When Nexstar announced its $270 million deal to acquire the Communications Corp. of America (CCA) stations just over a year ago, the group said it expected to close on the purchase early in the fourth quarter of ’13. But as we approach the midpoint of 2014’s second quarter, the 19 stations remain stuck in regulatory purgatory.
It’s not the only batch of stations long awaiting approval from a new FCC commission. Among others, Gray Television has yet to hear about its $335 million buy of Hoak and Parker Broadcasting stations, which was announced in November. And most notably, Sinclair awaits the green light on its $985 million purchase of Allbritton, announced last July—and expected to close by late 2013.
Both Sinclair and Nexstar have built empires on the backs of sales and services agreements, and FCC chairman Tom Wheeler has made it clear that he’s looking at those arrangements under a massive microscope. What’s less clear is exactly what it takes to close on a sizeable station acquisition in this unpredictable new era.
“I don’t know what the heck is going on over there,” said one prominent Washington, D.C., broadcast lawyer. “I don’t think anyone can tell you what the heck is going on over there.”
Sources—Beltway lawyers, station group chiefs, analysts and brokers—would not speak on the record, citing future dealings with the FCC. But what emanates from their private comments is the belief that the chairman holds broadcasting in relatively low esteem, at least compared to cable and wireless, and that he wields exorbitant clout over broadcasters’ present and future.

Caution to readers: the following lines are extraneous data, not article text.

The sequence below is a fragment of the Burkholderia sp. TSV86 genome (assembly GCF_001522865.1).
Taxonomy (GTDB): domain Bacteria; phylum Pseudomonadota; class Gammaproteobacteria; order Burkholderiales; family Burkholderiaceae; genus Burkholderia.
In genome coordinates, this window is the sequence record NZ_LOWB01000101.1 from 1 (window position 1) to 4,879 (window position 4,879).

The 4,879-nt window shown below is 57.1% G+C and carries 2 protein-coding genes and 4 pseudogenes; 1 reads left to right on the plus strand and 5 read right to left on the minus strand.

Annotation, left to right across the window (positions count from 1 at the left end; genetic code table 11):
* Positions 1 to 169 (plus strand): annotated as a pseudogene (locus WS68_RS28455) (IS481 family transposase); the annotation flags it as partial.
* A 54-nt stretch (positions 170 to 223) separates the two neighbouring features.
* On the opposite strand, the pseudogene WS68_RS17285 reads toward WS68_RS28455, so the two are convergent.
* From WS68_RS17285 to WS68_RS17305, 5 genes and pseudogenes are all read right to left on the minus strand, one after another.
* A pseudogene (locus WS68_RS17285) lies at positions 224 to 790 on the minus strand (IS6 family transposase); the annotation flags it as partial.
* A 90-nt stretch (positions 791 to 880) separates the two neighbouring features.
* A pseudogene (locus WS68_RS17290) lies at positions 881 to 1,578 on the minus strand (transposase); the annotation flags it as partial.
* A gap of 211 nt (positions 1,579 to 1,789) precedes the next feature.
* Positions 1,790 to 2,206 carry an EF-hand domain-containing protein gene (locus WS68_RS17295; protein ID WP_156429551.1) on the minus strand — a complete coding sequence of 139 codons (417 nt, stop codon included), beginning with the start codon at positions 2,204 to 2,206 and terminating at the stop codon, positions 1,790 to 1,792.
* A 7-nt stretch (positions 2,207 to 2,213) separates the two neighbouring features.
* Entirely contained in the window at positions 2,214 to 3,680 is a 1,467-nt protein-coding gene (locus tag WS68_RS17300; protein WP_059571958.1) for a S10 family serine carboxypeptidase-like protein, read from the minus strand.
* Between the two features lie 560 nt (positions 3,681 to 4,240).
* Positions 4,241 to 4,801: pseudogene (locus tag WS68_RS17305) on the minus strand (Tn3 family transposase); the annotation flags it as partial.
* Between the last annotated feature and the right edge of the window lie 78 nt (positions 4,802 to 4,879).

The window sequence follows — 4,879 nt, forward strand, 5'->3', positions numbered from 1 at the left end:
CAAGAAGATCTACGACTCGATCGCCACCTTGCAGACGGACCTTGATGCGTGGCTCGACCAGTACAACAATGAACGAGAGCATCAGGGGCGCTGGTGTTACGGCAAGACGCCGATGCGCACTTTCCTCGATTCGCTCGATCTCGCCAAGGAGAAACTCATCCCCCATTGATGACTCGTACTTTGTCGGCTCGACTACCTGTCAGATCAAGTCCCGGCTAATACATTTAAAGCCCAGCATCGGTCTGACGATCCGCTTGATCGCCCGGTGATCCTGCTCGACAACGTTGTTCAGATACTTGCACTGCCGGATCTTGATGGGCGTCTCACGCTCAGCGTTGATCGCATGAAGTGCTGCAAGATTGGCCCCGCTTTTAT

Two sources even cited a Sinclair bias in the regulatory logjam, each mentioning the damning John Kerry specials that ran on Sinclair stations before the 2004 presidential election. The notion of Sinclair owning a TV station in Washington, the two believe, is unpalatable to key Democrats on the Hill. Others insist it’s not political. “[Wheeler] just does not want broadcasters healthy,” said one group leader. “He wants them out of the way.”
Calls to the FCC for comment were not returned.
Some Sidecars Stand
Wheeler addressed broadcasters at the NAB convention in April, saying “appropriate” joint sales agreements will stand, as long as they benefit localism, competition and diversity. In an effort to expedite the Allbritton transaction, Sinclair proposed restructuring the pact, selling a trio of stations and discontinuing a services deal with another.
Some believe it’s only a matter of time before the deal passes muster with both the FCC and the Department of Justice, while others remain skeptical. “You give ’em what they want and they want more,” said one senior broadcaster familiar with the D.C. landscape. “There’s no satisfying these guys.”
The deal for Allbritton’s contract expires in July. In its first quarter earnings, Sinclair said it expects the sale to close in Q3—perhaps after identifying buyers in its restructured arrangement.
“Our main focus now is on closing the Allbritton station acquisition,” Sinclair said in the May 7 report, “and lobbying to reform broadcast ownership regulatory inequality.”
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